Despite having posted obscene fund-raising totals thanks to his support among the super-wealthy special interest crowd, Sen. David Vitter continues to lean on “campaign welfare” wherever possible, building his cynical, hands-off campaign for governor at the expense of Louisiana taxpayers and families. Thanks to the efforts of his high-priced legal team and their elite corporate backers, Vitter was able to force Louisiana taxpayers tocough up nearly $70,000 toward one of his shadowy “political action committees.” In a page ripped from Gov. Bobby Jindal’s partisan playbook, Vitter is petulantly defending the right of faceless corporate paymasters to buy and sell elections in Louisiana and across the country.
And, just like Bobby Jindal’s flailing campaign, Vitter and his operatives continue to pick and choose what parts of the law apply to them. Even with the blank check special interests have given him to try and buy the governor’s race, Vitter is almost literally nickel-and-diming the taxpayers, looking for flimsy excuses to have his constituents foot the bill for his endless campaign mailings.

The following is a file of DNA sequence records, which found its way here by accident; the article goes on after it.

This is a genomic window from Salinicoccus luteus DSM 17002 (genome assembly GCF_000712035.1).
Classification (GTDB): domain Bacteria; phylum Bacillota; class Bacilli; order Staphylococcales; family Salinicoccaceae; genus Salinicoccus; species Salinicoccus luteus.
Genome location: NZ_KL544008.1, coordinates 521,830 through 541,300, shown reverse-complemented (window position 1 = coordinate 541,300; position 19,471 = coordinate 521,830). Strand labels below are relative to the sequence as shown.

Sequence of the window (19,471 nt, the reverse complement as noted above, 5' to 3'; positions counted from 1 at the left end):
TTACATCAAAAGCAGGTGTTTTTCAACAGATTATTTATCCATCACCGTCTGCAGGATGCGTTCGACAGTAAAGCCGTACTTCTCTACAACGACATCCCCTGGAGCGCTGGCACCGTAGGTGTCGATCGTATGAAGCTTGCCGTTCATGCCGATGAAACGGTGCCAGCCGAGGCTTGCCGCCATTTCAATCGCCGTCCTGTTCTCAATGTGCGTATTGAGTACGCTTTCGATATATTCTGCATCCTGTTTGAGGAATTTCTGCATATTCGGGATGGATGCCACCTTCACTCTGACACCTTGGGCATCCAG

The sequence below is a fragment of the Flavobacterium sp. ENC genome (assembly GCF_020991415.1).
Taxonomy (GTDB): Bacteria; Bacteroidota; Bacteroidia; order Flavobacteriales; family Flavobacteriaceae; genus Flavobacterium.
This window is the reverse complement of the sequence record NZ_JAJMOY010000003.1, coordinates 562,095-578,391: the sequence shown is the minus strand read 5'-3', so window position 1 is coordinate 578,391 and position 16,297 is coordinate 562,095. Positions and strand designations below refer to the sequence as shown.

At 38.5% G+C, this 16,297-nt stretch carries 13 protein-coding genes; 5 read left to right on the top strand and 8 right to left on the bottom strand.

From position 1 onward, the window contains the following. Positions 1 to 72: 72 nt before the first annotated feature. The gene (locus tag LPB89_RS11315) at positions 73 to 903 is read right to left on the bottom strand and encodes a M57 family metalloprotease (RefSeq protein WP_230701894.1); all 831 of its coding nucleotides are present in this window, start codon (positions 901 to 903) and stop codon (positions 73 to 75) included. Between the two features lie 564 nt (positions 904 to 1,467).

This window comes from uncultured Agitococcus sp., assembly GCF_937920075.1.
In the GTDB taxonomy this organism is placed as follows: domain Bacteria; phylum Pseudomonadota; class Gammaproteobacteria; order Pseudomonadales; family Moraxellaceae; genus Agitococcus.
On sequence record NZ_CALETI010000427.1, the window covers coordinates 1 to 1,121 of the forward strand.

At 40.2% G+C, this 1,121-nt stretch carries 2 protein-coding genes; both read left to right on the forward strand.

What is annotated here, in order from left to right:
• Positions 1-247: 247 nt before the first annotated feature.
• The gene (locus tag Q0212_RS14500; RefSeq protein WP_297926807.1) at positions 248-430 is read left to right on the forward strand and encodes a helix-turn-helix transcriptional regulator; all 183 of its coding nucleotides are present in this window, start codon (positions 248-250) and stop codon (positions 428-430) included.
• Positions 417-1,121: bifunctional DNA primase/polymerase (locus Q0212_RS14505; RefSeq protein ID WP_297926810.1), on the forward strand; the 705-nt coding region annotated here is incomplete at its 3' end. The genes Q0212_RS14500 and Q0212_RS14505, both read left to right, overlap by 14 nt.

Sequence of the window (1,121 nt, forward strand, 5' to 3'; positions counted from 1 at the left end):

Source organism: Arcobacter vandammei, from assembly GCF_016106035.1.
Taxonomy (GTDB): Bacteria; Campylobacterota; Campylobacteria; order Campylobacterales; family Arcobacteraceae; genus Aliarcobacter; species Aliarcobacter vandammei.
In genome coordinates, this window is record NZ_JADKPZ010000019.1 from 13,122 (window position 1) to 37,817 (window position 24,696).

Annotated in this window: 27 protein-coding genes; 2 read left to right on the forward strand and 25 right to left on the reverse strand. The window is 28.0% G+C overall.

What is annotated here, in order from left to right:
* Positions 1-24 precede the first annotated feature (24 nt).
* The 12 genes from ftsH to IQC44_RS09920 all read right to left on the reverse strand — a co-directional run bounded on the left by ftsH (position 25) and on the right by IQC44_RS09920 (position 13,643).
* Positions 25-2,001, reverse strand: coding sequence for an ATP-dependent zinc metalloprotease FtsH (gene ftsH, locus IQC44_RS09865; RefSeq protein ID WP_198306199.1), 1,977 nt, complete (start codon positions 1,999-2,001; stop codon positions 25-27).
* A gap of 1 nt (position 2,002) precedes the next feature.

“With all the obscene amounts of money his campaign has to throw around, and with the infamy of his name recognition all over the media, David Vitter is taking advantage of Louisiana taxpayers to pay the lawyers and special interest groups supporting his campaign,” said Stephen Handwerk, executive director of the Louisiana Democratic Party. “There is something perverse about trying to buy an election, then conniving to force the voters to help pick up your tab.”
TEAM JINDAL HITS GOP ON DEBATE
The Republican Party’s leaders vowed to take control of the debate process, but they’re fighting the last war—and inviting trouble. The RNC seems to know that it has created a mess, and last week laughably attempted to reverse course by advancing a bizarre argument that it is forbidden by Federal Election Commission rules from influencing the debate process. That line was instantly dismissed by legal experts, but it’s worth noting the logic: The people who vowed to take control of the debate process now say they are legally forbidden from doing so. Go figure.
Here’s a wild and controversial idea: Trust the voters. Let candidates debate whenever and wherever they want. Don’t try to control the process from Washington. Let freedom ring.
Mr. Anderson is a Republican media consultant and former political director at the Republican National Committee (1995-97). Presidential candidate Gov. Bobby Jindal is one of his current clients.
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